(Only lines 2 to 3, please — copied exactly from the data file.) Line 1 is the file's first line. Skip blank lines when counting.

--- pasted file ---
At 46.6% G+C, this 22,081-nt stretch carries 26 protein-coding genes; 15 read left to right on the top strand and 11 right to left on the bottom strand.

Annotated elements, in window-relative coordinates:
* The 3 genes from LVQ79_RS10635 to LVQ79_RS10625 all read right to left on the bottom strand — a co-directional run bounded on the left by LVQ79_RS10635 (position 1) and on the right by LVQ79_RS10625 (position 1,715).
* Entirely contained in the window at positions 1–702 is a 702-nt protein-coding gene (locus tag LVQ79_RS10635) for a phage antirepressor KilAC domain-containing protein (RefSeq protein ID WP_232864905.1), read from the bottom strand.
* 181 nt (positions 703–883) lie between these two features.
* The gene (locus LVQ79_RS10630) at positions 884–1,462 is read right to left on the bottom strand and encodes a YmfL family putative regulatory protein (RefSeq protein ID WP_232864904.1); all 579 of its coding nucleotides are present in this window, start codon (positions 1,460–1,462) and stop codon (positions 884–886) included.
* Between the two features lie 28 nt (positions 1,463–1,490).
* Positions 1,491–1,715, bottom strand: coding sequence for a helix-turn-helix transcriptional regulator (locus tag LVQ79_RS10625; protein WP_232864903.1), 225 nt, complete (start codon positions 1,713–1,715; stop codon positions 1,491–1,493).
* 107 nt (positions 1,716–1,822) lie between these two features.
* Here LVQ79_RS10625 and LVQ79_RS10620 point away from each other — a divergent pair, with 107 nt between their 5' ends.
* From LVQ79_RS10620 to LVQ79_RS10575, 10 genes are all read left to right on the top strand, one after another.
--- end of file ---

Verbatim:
Annotated elements, in window-relative coordinates:
* The 3 genes from LVQ79_RS10635 to LVQ79_RS10625 all read right to left on the bottom strand — a co-directional run bounded on the left by LVQ79_RS10635 (position 1) and on the right by LVQ79_RS10625 (position 1,715).